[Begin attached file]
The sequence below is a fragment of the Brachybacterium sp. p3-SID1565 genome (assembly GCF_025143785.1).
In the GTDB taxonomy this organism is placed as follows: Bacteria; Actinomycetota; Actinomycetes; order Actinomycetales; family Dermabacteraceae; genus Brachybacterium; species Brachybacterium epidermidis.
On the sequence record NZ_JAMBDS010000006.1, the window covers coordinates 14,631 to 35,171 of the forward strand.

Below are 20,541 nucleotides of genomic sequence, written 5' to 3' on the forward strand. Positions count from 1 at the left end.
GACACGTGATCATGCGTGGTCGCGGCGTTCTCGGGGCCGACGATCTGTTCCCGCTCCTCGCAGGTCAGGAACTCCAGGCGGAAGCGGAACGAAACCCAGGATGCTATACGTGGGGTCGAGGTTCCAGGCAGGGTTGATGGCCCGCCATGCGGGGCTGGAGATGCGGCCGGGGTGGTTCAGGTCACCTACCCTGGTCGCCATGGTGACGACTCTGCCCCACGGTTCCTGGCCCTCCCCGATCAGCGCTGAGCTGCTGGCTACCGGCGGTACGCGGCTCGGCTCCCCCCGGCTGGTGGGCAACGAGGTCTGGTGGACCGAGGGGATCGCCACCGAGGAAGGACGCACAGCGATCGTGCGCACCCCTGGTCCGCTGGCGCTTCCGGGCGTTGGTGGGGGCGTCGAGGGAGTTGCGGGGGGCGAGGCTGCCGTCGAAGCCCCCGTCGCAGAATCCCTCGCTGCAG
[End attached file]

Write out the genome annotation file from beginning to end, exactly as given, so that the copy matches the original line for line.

The sequence below is a fragment of the Brachybacterium sp. p3-SID1565 genome (assembly GCF_025143785.1).
In the GTDB taxonomy this organism is placed as follows: Bacteria; Actinomycetota; Actinomycetes; order Actinomycetales; family Dermabacteraceae; genus Brachybacterium; species Brachybacterium epidermidis.
On the sequence record NZ_JAMBDS010000006.1, the window covers coordinates 14,631 to 35,171 of the forward strand.

Below are 20,541 nucleotides of genomic sequence, written 5' to 3' on the forward strand. Positions count from 1 at the left end.
GACACGTGATCATGCGTGGTCGCGGCGTTCTCGGGGCCGACGATCTGTTCCCGCTCCTCGCAGGTCAGGAACTCCAGGCGGAAGCGGAACGAAACCCAGGATGCTATACGTGGGGTCGAGGTTCCAGGCAGGGTTGATGGCCCGCCATGCGGGGCTGGAGATGCGGCCGGGGTGGTTCAGGTCACCTACCCTGGTCGCCATGGTGACGACTCTGCCCCACGGTTCCTGGCCCTCCCCGATCAGCGCTGAGCTGCTGGCTACCGGCGGTACGCGGCTCGGCTCCCCCCGGCTGGTGGGCAACGAGGTCTGGTGGACCGAGGGGATCGCCACCGAGGAAGGACGCACAGCGATCGTGCGCACCCCTGGTCCGCTGGCGCTTCCGGGCGTTGGTGGGGGCGTCGAGGGAGTTGCGGGGGGCGAGGCTGCCGTCGAAGCCCCCGTCGCAGAATCCCTCGCTGCAG